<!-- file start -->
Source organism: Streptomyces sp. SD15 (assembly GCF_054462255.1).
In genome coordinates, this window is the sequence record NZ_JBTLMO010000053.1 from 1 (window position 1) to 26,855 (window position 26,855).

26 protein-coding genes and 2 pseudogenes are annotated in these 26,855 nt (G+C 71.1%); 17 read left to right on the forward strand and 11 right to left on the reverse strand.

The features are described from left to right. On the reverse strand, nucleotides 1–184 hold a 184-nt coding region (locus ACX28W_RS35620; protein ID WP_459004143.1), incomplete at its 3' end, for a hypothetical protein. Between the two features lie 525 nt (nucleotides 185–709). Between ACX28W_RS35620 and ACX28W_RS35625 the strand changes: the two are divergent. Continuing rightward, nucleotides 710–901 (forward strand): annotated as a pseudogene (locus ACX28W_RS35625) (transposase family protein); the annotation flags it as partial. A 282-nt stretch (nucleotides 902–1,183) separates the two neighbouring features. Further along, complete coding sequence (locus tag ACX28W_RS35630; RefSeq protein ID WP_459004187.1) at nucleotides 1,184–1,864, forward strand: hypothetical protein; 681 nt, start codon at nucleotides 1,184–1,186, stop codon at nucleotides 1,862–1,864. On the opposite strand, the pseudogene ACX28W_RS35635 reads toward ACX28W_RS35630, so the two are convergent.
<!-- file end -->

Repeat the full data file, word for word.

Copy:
Source organism: Streptomyces sp. SD15 (assembly GCF_054462255.1).
In genome coordinates, this window is the sequence record NZ_JBTLMO010000053.1 from 1 (window position 1) to 26,855 (window position 26,855).

26 protein-coding genes and 2 pseudogenes are annotated in these 26,855 nt (G+C 71.1%); 17 read left to right on the forward strand and 11 right to left on the reverse strand.

The features are described from left to right. On the reverse strand, nucleotides 1–184 hold a 184-nt coding region (locus ACX28W_RS35620; protein ID WP_459004143.1), incomplete at its 3' end, for a hypothetical protein. Between the two features lie 525 nt (nucleotides 185–709). Between ACX28W_RS35620 and ACX28W_RS35625 the strand changes: the two are divergent. Continuing rightward, nucleotides 710–901 (forward strand): annotated as a pseudogene (locus ACX28W_RS35625) (transposase family protein); the annotation flags it as partial. A 282-nt stretch (nucleotides 902–1,183) separates the two neighbouring features. Further along, complete coding sequence (locus tag ACX28W_RS35630; RefSeq protein ID WP_459004187.1) at nucleotides 1,184–1,864, forward strand: hypothetical protein; 681 nt, start codon at nucleotides 1,184–1,186, stop codon at nucleotides 1,862–1,864. On the opposite strand, the pseudogene ACX28W_RS35635 reads toward ACX28W_RS35630, so the two are convergent.